2. White To Play
I’ve just watched the second episode of FlashForward, and my concerns about the overall tenet of this piece are being forced to the surface. The big ‘unknown’ that almost all the characters are striving to grasp is did the flash reveal a possible or certain future for each person?
It’s a simple enough notion and depending how they each perceive their vision, it translates into wanting or not these events to transpire. But as I pointed out in my first review, in none of the flash visions was anyone waiting for the known event to happen at the time they know it will. So surely if the events that lead up to that future are different, then the future must be? Unless it’s all fate, in which case, it’s pointless worrying or doing anything about it, because it’s going to happen.
What we get in White To Play is divided between the detective stuff of hunting the person who wasn’t unconscious during the blackout, and people making their choice to go with the future they’ve seen or to reject it completely.
They open with a rather chilling scene of children lying motionless in the school grounds, except it’s not a repeat flash. They’re playing a game of ‘blackout’. Except one child won’t play, Mark’s daughter Charlie. Her vision has upset her so much she won’t tell anyone it, although she later recognises Lloyd’s son who her mother is treating in hospital, so he’s part of it. This quite powerful scene is ruined by some very poor CGI helicopters, which made an appearance last week and are now back.
Mark is going to his AA meeting with sponsor Aaron so they can argue about his reaction to other alcoholics, and ponder their navels.
In the first story I did wonder why the FBI, where Mark and Demitri work, was the centre of the universe for flash investigation. Which is pretty much the same question that gets asked by a strident lady that turns up from Homeland Security. These are valid questions, and the lack of a national strategy to solve the mystery seems highly implausible. But having asked about it, that’s the last time it gets consideration, even if the answer provided at the time wasn’t really definitive.
Olivia bumps into Lloyd, the man she’ll be with in six months, which confuses her. Though luckily she’s concluded that Lloyd didn’t see her, so she’s the only one of them that knows. I didn’t accept this for a moment, as it seems wildly optimistic.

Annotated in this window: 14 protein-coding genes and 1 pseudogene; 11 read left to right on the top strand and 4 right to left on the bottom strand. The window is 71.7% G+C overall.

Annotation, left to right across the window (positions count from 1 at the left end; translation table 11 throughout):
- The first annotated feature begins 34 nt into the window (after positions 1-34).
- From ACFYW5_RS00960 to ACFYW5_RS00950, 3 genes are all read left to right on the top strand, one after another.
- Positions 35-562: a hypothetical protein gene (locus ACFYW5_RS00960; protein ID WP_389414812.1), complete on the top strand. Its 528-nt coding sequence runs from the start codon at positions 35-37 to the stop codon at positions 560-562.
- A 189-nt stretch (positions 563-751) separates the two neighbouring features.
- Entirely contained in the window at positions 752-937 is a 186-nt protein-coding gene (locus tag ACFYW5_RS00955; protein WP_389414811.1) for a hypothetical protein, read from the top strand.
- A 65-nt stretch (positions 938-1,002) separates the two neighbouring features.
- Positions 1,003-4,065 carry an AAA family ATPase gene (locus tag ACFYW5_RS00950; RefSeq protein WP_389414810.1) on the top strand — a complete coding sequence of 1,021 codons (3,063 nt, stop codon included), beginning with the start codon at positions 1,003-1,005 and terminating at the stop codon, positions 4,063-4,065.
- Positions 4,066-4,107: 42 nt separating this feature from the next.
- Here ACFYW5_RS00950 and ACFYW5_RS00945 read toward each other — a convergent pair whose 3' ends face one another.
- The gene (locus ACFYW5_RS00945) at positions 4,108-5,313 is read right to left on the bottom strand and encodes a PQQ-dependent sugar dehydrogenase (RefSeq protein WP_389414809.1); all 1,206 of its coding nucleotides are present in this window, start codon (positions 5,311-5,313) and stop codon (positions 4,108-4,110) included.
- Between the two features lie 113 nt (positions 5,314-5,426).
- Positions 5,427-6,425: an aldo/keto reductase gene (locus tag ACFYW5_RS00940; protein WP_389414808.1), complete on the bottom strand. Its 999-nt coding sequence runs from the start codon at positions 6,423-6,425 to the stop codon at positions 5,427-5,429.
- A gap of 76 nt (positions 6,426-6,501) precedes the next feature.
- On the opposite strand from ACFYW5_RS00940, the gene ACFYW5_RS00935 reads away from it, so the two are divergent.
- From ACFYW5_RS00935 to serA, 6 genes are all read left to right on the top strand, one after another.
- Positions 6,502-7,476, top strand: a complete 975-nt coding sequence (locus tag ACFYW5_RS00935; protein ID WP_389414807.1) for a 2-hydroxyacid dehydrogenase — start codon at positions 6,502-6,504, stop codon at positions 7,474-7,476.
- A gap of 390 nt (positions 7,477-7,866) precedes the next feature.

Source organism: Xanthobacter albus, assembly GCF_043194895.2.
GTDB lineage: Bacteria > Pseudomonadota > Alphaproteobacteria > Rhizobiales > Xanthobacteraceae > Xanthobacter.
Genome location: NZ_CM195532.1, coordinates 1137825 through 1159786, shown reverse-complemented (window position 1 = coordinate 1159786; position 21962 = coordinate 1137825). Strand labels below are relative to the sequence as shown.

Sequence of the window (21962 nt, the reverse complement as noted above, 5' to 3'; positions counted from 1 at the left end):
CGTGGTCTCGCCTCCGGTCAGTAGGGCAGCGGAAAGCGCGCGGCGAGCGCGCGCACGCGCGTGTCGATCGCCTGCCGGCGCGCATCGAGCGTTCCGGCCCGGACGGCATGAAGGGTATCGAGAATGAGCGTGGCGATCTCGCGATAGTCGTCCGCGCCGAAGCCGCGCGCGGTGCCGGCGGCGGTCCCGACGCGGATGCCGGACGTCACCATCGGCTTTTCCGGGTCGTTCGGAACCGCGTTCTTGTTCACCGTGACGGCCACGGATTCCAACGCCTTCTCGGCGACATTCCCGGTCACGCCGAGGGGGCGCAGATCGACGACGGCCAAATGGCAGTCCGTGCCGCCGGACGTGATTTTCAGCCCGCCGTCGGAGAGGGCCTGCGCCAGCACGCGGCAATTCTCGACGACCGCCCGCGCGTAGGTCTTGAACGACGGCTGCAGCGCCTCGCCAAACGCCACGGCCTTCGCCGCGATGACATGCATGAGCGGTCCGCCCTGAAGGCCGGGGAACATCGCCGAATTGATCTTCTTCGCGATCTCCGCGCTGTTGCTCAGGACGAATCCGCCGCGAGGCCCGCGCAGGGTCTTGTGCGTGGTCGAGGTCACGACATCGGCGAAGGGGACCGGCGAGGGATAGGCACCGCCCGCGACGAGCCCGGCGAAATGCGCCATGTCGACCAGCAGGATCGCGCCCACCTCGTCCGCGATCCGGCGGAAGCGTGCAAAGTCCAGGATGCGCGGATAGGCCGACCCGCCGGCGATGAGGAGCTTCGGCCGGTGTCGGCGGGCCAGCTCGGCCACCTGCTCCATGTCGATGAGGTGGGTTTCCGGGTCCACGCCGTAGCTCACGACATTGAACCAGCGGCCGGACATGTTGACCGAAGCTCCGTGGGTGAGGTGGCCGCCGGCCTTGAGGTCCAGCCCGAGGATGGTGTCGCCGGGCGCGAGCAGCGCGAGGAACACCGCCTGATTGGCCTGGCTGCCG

Having set a serious tone the show then went into comedy mode. First they have a wacky cupcake woman appear and give them a clue to part of Mark’s vision about the name ‘D Gibbons’, which is, incidentally, her name also. Then Mark interrogates his boss, Stamford, about exactly what he saw in the ‘meeting’ he was in, and how it doesn’t fit with his flash. This is a very funny scene, because Stamford wasn’t in a meeting but on the toilet, he admits. But worse than that, when he comes to, he finds another FBI staffer drowning in the urinal he’d been using, and is forced to give him mouth-to-mouth to revive him.
From this hilarity, with a few diversions back to the hospital, the majority of the story is about Mark and Demitri going to Pigeon, Utah in search of the other D Gibbons.
When they arrive by helicopter they’re greeted by a local sheriff. She tells them that she had no flash, like Demitri, the significance of which is underlined when they get into a firefight with D Gibbons and she’s killed within minutes.
You don’t get to see what D Gibbons looks like but he somewhat cryptically shouts, “He who foresees calamity suffers them twice over,” at them before blowing up his lair. Troubled by these events, Mark decides to burn the friendship bracelet that Charlie gave him, which seems pointless because, as was already pointed out by Demitri, she’s always giving him those sorts of things.
Short of an ending as such they then bring Charlie back to give a hint of what she saw, where she makes the obtuse statement that “D Gibbons is a bad man.” No shit, Charlie.
In retrospect it wasn’t much of anything, really, other than establishing characters and a minor detective story. It also suffered, to my mind, with some quite inconsistent acting in places. I’m starting to find Joseph Fiennes and Sonya Walger quite unconvincing as Mark and Olivia, but it’s hard to define what it is they’re doing that’s tonally wrong. Equally young Lennon Wynn isn’t really selling Charlie either, although this might well be down to the direction she’s been given, which seems to be sweet one moment and terrified the next. Maybe they should have cast Mackenzie Brooke Smith, who was amazing as Savannah Weaver in the now defunct Sarah Connor Chronicles.
What concerns me more generally is that the pace of the second show indicates that the bigger narrative here isn’t going to go anywhere fast and we’re all in for the long haul. If that’s the case, I find it somewhat off-putting that it’s obvious so early, and if it isn’t, then FlashForward needs to get down to some substantial storytelling soon.
In the third episode, I’m told they go to Germany, which my guess is, will look very much like an old studio backlot, possibly overflown by CGI choppers.
Check out our review of episode 1 here.